Content Management Systems are catching up with blogging… or vice versa. Web Application providers recognize the SEO benefits of blogging and have integrated those features into their applications. But they have still not solved many of the issues, though! Yesterday I wrote about focusing on your strengths to be successful.

Blogging is no different. There's a lot to leveraging the technology, and a lot to leveraging your content. Many people write fantastic blogs with incredible content but their site fails to grow… not because it's a bad blog, but because the blogger doesn't understand and exploit the technology to attract new readers.

Blog Coaching

Blog UniversityOut of curiosity, I googled Blog Coaching. I'm not going to name names, but I reviewed about a dozen of the sites of those companies or individuals that classified themselves as ‘Blog Coaches'. Not a single one of them talked about the actual technology! In reviewing the details, most “Blog Coaches” were simply copywriters and brand strategists. No doubt that these are essential elements of a corporate brand, but geesh.

I suppose it's like racing a car and never actually shifting gears. Your engine is revving as fast as it can, but everyone else is flying by you and you can't understand why! You really need a coach that understands how the entire car works if you want to win the race, not just how to drive. You need someone who is going to squeeze every last bit of speed and power out of the blog AND the blogging software. My success with blogging has really been a combination of the two. I realize that at times I do not write well, but I make up for it by tweaking every ounce of horsepower out of my engine.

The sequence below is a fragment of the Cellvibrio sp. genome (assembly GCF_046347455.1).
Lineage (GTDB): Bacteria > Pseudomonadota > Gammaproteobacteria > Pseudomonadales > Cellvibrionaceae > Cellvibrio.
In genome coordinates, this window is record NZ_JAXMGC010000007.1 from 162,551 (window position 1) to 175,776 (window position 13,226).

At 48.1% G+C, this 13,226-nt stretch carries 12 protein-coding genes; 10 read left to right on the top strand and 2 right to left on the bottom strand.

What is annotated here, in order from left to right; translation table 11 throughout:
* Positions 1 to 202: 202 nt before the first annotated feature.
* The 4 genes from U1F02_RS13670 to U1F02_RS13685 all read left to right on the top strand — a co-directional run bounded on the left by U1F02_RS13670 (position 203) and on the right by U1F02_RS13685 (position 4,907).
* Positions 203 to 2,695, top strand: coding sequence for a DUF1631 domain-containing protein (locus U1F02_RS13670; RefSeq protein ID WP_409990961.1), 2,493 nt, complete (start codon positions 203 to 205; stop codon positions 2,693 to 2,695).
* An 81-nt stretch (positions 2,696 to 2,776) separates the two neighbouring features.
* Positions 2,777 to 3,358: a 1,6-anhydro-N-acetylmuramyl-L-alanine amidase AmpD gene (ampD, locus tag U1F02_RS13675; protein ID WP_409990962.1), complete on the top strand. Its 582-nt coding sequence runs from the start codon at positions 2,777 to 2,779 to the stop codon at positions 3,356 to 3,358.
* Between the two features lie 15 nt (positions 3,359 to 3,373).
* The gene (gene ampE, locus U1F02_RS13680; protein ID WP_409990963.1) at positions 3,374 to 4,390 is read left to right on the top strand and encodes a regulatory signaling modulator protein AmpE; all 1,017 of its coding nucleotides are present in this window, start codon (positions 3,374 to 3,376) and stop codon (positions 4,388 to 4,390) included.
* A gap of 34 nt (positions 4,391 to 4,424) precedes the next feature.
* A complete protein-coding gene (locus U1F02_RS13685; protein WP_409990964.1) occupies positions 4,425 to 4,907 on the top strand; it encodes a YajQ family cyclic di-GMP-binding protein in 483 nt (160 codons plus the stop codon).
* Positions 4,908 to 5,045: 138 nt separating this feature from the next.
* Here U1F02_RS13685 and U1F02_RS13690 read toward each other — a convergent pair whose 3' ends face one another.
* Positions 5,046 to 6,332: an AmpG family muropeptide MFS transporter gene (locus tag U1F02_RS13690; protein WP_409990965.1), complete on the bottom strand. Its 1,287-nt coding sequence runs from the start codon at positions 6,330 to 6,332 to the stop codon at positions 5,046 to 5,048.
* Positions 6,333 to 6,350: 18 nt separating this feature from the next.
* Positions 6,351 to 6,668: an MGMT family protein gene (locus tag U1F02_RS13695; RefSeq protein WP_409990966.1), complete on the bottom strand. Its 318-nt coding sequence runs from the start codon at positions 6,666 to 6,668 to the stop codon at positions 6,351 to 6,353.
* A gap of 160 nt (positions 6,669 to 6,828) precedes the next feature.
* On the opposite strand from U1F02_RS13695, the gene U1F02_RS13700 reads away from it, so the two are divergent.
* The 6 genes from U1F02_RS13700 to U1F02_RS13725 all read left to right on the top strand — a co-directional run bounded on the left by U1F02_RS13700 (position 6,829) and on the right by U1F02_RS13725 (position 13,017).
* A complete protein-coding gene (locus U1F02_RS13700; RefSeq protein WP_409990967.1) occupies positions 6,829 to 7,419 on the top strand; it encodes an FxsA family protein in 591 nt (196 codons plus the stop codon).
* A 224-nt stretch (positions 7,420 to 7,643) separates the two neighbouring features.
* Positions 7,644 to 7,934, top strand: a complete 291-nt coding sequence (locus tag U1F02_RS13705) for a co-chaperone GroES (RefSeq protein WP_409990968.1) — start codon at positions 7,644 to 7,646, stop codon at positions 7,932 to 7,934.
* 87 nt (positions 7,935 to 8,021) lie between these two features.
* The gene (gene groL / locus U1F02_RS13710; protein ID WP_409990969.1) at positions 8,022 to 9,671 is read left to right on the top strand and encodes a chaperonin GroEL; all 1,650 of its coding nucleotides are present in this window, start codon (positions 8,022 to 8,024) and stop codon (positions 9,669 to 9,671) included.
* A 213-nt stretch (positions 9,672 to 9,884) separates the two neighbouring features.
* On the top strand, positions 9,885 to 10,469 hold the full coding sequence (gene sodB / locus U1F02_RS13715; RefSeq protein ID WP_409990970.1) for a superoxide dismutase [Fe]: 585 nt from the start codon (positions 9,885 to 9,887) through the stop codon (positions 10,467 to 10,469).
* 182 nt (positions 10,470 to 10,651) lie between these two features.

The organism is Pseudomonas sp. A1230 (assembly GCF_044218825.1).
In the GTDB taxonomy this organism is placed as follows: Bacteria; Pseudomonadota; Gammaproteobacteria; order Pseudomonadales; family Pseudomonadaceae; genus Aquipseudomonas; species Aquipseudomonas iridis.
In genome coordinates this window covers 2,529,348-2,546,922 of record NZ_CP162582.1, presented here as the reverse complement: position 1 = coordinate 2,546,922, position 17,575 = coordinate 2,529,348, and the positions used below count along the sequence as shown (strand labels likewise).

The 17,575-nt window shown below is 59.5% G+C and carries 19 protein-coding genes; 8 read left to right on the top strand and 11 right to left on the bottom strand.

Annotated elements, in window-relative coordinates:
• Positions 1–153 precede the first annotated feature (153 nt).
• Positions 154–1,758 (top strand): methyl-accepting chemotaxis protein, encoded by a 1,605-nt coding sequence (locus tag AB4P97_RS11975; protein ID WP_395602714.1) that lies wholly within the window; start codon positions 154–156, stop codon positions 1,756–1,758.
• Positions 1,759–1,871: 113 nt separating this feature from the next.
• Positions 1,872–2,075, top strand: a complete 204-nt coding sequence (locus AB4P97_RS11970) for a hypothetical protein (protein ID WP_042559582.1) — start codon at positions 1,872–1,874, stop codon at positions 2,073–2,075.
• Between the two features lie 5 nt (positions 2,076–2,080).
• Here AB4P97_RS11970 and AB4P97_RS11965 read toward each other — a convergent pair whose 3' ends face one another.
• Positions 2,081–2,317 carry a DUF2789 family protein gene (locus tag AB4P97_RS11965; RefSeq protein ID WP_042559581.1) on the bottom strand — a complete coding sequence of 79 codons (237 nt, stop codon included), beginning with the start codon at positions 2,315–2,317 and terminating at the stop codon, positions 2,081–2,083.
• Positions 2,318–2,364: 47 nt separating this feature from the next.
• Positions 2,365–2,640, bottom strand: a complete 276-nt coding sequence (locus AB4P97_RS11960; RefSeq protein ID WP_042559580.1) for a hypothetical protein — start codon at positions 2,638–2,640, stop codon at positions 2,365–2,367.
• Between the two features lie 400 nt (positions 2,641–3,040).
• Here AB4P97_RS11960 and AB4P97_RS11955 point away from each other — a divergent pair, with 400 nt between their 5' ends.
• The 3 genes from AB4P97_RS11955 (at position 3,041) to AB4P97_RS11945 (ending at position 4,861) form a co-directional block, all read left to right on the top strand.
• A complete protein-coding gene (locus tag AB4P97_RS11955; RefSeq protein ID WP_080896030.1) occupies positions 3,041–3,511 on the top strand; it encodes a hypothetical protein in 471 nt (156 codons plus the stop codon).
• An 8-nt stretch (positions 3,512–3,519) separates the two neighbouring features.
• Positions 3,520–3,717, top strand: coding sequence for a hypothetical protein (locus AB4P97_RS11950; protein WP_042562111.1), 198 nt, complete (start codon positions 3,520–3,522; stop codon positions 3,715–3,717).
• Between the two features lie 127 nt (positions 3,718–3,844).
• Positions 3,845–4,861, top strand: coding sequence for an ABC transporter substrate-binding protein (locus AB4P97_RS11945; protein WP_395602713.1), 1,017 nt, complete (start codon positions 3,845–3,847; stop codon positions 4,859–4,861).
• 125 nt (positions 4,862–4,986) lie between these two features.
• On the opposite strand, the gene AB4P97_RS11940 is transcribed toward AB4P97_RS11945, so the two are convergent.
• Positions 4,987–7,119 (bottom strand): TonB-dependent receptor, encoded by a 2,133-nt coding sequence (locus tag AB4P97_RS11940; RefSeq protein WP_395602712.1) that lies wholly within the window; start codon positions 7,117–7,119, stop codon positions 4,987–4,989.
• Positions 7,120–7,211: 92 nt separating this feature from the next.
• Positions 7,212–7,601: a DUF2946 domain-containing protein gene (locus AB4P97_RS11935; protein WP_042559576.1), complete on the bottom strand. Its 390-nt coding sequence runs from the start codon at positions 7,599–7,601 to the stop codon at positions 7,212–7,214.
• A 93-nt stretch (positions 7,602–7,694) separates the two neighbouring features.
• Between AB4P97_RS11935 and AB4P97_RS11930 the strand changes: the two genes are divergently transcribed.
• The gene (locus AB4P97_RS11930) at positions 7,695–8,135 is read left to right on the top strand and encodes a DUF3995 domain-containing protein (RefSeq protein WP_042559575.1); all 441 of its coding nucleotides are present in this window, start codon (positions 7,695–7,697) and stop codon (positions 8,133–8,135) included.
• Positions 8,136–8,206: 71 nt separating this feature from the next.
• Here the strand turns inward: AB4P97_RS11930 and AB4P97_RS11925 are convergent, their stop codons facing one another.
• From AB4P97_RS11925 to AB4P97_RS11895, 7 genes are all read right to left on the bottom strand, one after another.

1. 1

    Nice article Doug.

    What web conference did you attend? I’m actually attending one this weekend in Chicago.

    I expect to get a lot out of it like you from your conference.

    People from MyBlogLog, VideoSticky and BlogTalkRadio to name a few will be on hand. It should be really informative.

    I’ll be sure to share what I learn over the weekend with you and your readers.

    Keep up the great work.

  2. 2

    I’m working with a few nonprofits to help them set up blogs. They had been previously paying someone else to make html edits on their sites for very basic things because they were afraid to mess up the coding…

    Once I showed them that they could easily make their own newsletters/bulletins via a blog, they instantly fell in love with it.

  3. 3

    Hi Doug,

    I was actually in the smaller “advanced” session on Wednesday, but I still enjoyed the time and conversation. Thanks for taking the time.